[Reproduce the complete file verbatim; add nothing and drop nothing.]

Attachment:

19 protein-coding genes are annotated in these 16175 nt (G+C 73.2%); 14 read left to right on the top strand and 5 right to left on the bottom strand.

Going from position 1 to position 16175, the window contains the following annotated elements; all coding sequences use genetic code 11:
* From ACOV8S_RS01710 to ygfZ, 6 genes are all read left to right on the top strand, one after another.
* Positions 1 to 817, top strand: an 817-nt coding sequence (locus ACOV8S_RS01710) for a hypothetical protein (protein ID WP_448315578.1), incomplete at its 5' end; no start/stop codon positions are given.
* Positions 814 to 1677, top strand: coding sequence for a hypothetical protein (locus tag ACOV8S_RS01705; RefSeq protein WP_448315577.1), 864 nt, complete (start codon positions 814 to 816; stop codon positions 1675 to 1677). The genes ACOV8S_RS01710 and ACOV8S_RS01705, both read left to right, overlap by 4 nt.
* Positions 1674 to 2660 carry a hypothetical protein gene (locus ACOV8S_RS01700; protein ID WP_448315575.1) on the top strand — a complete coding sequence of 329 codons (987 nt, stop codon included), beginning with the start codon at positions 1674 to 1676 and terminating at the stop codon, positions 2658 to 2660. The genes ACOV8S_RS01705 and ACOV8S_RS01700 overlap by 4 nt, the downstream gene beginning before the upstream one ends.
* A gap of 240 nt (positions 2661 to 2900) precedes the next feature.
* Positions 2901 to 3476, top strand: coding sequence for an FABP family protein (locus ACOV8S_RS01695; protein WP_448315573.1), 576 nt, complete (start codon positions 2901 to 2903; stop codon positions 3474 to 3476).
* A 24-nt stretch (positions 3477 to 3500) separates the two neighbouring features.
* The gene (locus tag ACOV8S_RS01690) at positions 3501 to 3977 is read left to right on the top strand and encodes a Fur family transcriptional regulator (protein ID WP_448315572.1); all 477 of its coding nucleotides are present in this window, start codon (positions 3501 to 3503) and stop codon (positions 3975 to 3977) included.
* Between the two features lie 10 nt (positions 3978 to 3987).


19 protein-coding genes are annotated in these 16175 nt (G+C 73.2%); 14 read left to right on the top strand and 5 right to left on the bottom strand.

Going from position 1 to position 16175, the window contains the following annotated elements; all coding sequences use genetic code 11:
* From ACOV8S_RS01710 to ygfZ, 6 genes are all read left to right on the top strand, one after another.
* Positions 1 to 817, top strand: an 817-nt coding sequence (locus ACOV8S_RS01710) for a hypothetical protein (protein ID WP_448315578.1), incomplete at its 5' end; no start/stop codon positions are given.
* Positions 814 to 1677, top strand: coding sequence for a hypothetical protein (locus tag ACOV8S_RS01705; RefSeq protein WP_448315577.1), 864 nt, complete (start codon positions 814 to 816; stop codon positions 1675 to 1677). The genes ACOV8S_RS01710 and ACOV8S_RS01705, both read left to right, overlap by 4 nt.
* Positions 1674 to 2660 carry a hypothetical protein gene (locus ACOV8S_RS01700; protein ID WP_448315575.1) on the top strand — a complete coding sequence of 329 codons (987 nt, stop codon included), beginning with the start codon at positions 1674 to 1676 and terminating at the stop codon, positions 2658 to 2660. The genes ACOV8S_RS01705 and ACOV8S_RS01700 overlap by 4 nt, the downstream gene beginning before the upstream one ends.
* A gap of 240 nt (positions 2661 to 2900) precedes the next feature.
* Positions 2901 to 3476, top strand: coding sequence for an FABP family protein (locus ACOV8S_RS01695; protein WP_448315573.1), 576 nt, complete (start codon positions 2901 to 2903; stop codon positions 3474 to 3476).
* A 24-nt stretch (positions 3477 to 3500) separates the two neighbouring features.
* The gene (locus tag ACOV8S_RS01690) at positions 3501 to 3977 is read left to right on the top strand and encodes a Fur family transcriptional regulator (protein ID WP_448315572.1); all 477 of its coding nucleotides are present in this window, start codon (positions 3501 to 3503) and stop codon (positions 3975 to 3977) included.
* Between the two features lie 10 nt (positions 3978 to 3987).